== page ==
All Hallow’s Eve, 1144. The savaged body of Durand Wuduweard, the solitary and unpopular keeper of the King’s Forest of Feckenham, is discovered beside his hearth, his corpse rendered barely identifiable by sharp teeth. Whispers of a wolf on the prowl grow louder and Sheriff William de Beauchamp’s men, Hugh Bradecote and Serjeant Catchpoll, are tasked with cutting through the clamour. They must uncover who killed Durand and why while beset by superstitious villagers, raids upon manors and further grim deaths. Out of the shadows of the forest, where will the wolf’s fangs strike next?
Sarah Hawkswood describes herself as a ‘wordsmith’ who is only really happy when writing. She read Modern History at Oxford and first published a nonfiction book on the Royal Marines in the First World War before moving on to medieval mysteries set in Worcestershire. Website Twitter
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My thoughts: this is book nine of the Bradecote & Catchpoll stories, but can be read as a standalone book.
Wolves haven’t been seen in England since the Middle Ages, when this is set, so it was rather fun imagining hearing a howl and feeling fear trickle down your spine – a lot better than the closest thing we get nowadays – foxes fighting by the bins.
Serjeant Catchpoll is sent to investigate the apparent murder by a wolf of the local gamekeeper – a rather unpleasant and unpopular man, with a son known to be a cheat.
But something isn’t right, and Bradecote, Catchpoll and apprentice Walkelin (who really comes into his own in this book) start to dig a little deeper as a crime wave seems to be kicking off in the village of Feckenham.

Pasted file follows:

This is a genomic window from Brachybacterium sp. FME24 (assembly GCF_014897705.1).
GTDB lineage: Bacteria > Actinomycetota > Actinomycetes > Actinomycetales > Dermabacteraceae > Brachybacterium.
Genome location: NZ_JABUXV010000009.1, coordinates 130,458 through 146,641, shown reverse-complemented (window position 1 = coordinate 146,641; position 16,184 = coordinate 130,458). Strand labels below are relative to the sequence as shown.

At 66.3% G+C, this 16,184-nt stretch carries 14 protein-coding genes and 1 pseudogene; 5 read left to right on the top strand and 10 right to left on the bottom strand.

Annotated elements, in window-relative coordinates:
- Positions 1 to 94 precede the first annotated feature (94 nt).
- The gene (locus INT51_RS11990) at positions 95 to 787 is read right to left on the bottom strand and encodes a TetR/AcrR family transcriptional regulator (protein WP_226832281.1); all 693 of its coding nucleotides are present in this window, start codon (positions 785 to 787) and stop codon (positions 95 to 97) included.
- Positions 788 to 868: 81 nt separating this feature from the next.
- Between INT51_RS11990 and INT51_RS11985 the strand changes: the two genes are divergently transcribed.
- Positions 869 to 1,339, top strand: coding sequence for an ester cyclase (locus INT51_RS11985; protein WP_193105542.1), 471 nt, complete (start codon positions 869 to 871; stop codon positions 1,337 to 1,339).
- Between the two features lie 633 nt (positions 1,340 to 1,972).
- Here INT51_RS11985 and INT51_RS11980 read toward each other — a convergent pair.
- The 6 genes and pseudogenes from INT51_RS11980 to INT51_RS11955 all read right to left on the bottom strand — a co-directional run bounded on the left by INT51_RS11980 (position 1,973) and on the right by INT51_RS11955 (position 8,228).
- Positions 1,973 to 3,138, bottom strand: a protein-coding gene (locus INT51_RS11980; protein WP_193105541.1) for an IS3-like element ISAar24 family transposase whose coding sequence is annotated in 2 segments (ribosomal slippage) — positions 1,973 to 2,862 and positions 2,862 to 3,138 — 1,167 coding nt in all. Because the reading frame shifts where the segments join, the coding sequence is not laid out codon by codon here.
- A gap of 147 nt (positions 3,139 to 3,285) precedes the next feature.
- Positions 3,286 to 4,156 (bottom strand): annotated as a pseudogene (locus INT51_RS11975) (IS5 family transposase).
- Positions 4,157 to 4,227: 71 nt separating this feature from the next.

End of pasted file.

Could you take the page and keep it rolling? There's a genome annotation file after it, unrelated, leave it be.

I really like these characters, despite their 12th century setting, they could be modern investigators, using the science available to them and Catchpoll’s gut to catch criminals.
They do spend a lot of time going back and forth to report into the sheriff, who gets personally involved in this case, but there wasn’t really another way to communicate your findings without risking a letter, so lots of walking and riding around the area, trying to keep everything moving along.
Catchpoll is probably my favourite character, he has a real knack for his job and a keen sense for villainy. He’s also very funny, in a dry, sarcastic way that I appreciate. If it was up to him, he’d lock up anyone he thought looked suspicious – just in case. He’s tempered by Bradecote who prefers to have the evidence first, then find the criminal.
I think they’re probably slightly more enlightened than the real 12th century men, women were literally property then, as Bradecote is very fond of his wife and thinks well of her. He also doesn’t cast shame on women who have to make a difficult way through the world – treating them with respect and kindness instead.
*I was kindly gifted a copy of this book in exchange for taking part in the blog tour but all opinions remain my own.